Get the latest updates as we post them — right on your browser

. Last Updated: 07/27/2016

14 Donated Cows Will Pay for Education of Masai Kids

ENOOSAEN, Kenya -- When Masai tribesmen marry, they give cows. When there is a friend in need or a condolence call to make, more cows.

So it was, in this one-cow-fits-all spirit, that the elders of Enoosaen four years ago donated 14 prized bulls and heifers to the people of the United States to help ease the pain of the Sept. 11 attacks.

But there was one little problem: the cattle -- and how to get them from here to there.

On Sunday, U.S. diplomats returned to this town in the carpeted hills of southern Kenya and announced, much to the delight of the hundreds of Masai gathered in their best beaded finery, that the cattle were not going anywhere, especially not to the slaughterhouse.

Instead, they will be blessed, and their offspring will be used to pay for education for the children of Enoosaen. To get the cow trust fund going, the Americans are donating 14 high school scholarships.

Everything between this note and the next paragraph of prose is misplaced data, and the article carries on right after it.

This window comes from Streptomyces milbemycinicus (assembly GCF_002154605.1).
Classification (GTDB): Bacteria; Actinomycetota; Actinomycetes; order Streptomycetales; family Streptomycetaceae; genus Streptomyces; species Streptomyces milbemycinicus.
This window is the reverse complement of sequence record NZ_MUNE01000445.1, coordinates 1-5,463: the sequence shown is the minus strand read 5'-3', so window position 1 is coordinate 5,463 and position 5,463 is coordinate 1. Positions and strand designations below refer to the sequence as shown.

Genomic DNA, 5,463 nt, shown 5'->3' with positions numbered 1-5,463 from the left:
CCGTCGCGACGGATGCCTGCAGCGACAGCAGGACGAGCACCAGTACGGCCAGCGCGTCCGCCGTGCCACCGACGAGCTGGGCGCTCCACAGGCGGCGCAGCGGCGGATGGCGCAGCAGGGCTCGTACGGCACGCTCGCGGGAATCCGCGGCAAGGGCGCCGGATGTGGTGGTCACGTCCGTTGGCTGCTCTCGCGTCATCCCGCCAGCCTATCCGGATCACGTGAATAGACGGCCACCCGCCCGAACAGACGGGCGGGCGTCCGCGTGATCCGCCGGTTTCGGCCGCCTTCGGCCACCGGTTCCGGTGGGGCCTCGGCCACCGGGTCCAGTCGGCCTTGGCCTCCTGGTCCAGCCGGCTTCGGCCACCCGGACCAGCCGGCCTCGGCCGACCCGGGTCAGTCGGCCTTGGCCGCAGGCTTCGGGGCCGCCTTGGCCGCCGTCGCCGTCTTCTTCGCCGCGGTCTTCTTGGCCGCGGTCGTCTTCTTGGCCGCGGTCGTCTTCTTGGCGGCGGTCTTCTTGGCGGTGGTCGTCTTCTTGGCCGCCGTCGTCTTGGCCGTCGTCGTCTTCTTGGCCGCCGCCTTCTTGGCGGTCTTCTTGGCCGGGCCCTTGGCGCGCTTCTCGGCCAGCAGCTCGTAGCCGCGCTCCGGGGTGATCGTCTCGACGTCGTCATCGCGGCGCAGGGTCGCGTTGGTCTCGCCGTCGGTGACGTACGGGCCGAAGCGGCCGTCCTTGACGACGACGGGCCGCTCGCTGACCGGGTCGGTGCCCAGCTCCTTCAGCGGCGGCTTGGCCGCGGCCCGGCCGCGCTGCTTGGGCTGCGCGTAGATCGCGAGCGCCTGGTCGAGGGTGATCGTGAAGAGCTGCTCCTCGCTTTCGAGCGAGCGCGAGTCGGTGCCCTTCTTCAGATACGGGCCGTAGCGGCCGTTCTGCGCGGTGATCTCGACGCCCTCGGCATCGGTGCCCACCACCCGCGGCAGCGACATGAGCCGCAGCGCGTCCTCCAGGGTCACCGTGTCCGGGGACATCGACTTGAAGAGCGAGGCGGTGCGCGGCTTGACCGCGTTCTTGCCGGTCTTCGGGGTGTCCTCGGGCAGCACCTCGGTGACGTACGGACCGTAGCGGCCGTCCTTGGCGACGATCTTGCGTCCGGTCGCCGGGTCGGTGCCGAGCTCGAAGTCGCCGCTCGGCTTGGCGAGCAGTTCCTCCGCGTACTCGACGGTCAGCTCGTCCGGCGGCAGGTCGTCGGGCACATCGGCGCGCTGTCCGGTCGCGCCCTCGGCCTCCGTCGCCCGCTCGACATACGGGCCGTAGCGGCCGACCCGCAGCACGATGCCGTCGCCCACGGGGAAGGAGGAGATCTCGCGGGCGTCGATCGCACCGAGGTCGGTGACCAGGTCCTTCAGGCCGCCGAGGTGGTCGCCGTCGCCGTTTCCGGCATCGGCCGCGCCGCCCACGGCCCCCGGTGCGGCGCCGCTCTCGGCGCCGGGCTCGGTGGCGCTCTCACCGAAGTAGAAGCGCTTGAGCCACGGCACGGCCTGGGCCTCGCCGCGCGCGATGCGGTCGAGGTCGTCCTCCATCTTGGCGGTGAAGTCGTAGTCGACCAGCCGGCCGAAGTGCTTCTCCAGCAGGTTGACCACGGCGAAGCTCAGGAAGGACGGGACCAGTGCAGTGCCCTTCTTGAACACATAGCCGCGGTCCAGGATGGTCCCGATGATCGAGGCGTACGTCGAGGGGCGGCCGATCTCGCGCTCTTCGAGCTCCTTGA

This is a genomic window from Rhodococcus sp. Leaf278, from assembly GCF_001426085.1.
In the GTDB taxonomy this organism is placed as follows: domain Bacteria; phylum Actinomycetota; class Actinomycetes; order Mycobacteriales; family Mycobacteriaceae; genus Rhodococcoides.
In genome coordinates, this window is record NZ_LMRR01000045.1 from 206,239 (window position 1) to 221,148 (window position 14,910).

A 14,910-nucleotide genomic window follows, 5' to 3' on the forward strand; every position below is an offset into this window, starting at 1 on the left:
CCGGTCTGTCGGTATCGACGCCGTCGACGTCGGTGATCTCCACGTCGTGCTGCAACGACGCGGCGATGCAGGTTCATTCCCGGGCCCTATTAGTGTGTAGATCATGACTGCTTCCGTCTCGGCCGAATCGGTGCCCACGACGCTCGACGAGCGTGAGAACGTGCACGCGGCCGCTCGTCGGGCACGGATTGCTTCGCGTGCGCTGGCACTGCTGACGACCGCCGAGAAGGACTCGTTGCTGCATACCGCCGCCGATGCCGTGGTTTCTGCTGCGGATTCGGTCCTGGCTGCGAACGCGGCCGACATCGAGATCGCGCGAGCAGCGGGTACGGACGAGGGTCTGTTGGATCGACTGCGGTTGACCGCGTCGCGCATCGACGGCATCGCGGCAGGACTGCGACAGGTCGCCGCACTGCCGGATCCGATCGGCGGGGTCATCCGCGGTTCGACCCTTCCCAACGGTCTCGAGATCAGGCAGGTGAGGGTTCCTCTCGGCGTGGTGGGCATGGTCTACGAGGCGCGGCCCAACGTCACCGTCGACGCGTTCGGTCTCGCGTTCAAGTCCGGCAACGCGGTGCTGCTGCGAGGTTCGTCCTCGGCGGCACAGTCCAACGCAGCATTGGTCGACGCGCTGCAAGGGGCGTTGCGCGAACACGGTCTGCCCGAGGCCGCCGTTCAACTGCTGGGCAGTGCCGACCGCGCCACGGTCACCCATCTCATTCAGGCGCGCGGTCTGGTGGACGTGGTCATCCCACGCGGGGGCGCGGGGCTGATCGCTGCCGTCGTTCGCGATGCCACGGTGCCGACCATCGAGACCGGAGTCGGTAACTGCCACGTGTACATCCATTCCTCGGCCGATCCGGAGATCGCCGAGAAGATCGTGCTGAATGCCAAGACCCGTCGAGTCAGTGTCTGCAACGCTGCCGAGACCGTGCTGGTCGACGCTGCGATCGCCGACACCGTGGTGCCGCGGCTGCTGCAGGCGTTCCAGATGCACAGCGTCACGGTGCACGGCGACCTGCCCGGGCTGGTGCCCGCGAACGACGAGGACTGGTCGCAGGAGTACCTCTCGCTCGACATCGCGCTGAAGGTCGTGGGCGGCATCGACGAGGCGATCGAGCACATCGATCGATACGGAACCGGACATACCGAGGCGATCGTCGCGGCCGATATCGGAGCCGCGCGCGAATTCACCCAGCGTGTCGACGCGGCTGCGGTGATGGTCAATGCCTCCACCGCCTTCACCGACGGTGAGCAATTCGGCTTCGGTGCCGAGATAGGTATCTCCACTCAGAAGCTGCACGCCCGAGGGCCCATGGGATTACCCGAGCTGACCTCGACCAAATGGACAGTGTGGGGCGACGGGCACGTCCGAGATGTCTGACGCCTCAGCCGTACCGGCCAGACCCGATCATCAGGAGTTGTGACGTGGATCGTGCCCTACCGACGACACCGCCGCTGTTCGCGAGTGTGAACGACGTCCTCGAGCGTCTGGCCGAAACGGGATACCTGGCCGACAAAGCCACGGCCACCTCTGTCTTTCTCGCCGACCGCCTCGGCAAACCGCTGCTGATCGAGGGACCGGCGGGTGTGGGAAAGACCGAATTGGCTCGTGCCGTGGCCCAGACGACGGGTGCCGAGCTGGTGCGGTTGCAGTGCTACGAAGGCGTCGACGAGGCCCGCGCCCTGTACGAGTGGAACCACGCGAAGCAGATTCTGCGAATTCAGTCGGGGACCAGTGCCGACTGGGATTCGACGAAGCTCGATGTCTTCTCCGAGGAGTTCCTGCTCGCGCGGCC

"What you did to help us will not be forgotten," said the new U.S. ambassador to Kenya, Michael Ranneberger.

The Masai elders, some sitting in monkey skin jackets, beamed.

"We did what we knew best," said an elder, Mzee ole Yiamboi. "The handkerchief we give to people to wipe their tears with is a cow."

With cow bells jangling and Masai women thumping up and down, doing a dance they usually do in drought times to praise God, the festivities were an unusual way to mark the fifth anniversary of the attacks. But then again, it was an unusual demonstration of sympathy in the first place.